Tragic and needless, the deaths of the two London Bridge terror attack victims have dominated the election campaign, with all the parties seeking to apportion blame anywhere else but on them. The news too has been consumed by it, detailing the victims lives, their friends and families shock and devastation and tales of acts of selfless bravery by onlookers that subdued the attacker, preventing an even higher death toll.
It must be because I’m brain damaged that I think of the173 mainly women last year who were murdered in acts of domestic violence. That’s more than 3 a week. But because their deaths occur in different parts of the UK and at different times to each other, they don’t get the same level of attention. I’m not suggesting that one death is more deserving of our attention than another, because sudden bereavement, the overwhelming grief and sense of loss is the same no matter what the cause.
What I am suggesting is that the London Bridge terror attack fits fits into an easier to explain media narrative than domestic violence deaths. There is the dead terrorist, the victims and the heroes. We get their backstories. Politician’s blame each other. This we know. because it follows a pattern after such atrocities. But after a death caused by domestic violence? Too difficult to explain. Yes, there is the killer, but so might there be other factors; difficult to explain, because the causes are unique to the crime. Relationship problems. Relationships ending. Custody disputes. Mental health issues. So called ‘honour killings’. And so on.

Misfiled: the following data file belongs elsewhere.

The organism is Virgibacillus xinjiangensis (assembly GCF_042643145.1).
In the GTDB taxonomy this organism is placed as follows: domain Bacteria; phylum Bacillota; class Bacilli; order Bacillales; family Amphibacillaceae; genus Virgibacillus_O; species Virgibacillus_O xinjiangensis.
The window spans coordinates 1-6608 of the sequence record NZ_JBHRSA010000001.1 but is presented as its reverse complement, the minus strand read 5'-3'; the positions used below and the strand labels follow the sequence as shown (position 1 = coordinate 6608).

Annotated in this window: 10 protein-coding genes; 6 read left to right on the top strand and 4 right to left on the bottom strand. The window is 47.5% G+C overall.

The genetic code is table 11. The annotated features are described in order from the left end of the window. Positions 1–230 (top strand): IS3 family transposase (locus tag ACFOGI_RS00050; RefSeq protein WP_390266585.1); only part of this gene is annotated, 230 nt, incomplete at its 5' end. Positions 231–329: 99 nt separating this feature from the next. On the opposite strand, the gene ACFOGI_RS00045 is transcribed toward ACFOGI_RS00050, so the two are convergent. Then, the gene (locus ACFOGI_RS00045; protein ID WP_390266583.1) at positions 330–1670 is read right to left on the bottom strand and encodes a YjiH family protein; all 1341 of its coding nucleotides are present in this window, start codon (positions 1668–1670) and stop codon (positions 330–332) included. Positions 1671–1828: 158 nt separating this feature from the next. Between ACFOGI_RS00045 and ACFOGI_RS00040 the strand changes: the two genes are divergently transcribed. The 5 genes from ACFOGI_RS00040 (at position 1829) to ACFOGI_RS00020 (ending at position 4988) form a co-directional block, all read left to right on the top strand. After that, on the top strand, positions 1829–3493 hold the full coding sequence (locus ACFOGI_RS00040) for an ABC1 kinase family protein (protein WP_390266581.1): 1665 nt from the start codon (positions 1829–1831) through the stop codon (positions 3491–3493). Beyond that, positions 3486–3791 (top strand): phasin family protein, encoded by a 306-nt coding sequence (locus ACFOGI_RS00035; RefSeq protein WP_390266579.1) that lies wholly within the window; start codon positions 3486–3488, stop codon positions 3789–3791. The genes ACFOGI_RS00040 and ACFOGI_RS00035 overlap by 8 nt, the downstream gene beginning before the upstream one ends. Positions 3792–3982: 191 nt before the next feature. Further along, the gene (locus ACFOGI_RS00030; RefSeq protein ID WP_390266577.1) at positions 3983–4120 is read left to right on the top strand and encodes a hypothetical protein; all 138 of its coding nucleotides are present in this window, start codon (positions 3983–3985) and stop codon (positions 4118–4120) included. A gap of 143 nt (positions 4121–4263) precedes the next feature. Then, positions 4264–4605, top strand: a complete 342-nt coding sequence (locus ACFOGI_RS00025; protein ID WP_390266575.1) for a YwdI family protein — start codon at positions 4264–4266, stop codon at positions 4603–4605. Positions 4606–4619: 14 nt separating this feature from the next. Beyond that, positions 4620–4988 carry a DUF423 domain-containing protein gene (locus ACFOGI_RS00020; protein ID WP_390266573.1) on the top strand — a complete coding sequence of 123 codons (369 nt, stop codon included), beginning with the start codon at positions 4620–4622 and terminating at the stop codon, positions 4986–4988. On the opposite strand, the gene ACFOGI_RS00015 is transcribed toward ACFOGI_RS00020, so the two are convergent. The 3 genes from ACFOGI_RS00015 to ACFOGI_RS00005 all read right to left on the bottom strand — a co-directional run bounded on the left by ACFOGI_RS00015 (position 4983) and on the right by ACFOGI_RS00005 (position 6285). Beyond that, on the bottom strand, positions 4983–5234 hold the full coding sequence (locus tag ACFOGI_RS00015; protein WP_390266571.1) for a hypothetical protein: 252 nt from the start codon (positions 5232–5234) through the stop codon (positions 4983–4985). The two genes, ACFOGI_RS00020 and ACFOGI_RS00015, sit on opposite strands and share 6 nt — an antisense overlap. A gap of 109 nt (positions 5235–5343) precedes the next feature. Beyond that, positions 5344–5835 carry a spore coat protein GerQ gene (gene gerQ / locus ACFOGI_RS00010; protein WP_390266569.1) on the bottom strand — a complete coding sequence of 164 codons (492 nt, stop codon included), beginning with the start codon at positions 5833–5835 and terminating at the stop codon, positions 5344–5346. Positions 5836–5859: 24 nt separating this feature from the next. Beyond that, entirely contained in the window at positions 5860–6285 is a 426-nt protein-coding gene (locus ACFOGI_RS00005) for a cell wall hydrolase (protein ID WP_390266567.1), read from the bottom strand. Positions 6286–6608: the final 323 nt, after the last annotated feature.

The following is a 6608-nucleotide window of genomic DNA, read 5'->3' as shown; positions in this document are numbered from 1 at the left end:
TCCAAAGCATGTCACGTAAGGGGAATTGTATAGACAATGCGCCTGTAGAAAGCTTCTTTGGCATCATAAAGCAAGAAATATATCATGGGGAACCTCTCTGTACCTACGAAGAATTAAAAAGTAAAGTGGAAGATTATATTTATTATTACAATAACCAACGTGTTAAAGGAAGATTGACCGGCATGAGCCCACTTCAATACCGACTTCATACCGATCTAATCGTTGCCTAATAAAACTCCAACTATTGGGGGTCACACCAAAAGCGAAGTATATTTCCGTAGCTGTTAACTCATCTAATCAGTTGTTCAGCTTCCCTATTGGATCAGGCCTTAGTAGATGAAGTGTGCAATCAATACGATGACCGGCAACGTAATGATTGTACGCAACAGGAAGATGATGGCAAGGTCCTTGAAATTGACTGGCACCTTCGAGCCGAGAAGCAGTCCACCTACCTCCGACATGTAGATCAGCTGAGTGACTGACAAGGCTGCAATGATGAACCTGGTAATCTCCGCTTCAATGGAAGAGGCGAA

But such factors can impact upon each other and don’t lend themselves to easy to understand narratives. They require effort from us, at at time when we don’t want to give it. Added to this, is austerity and cuts to public services which exacerbate all of the above.
We all want answers, just not difficult one’s.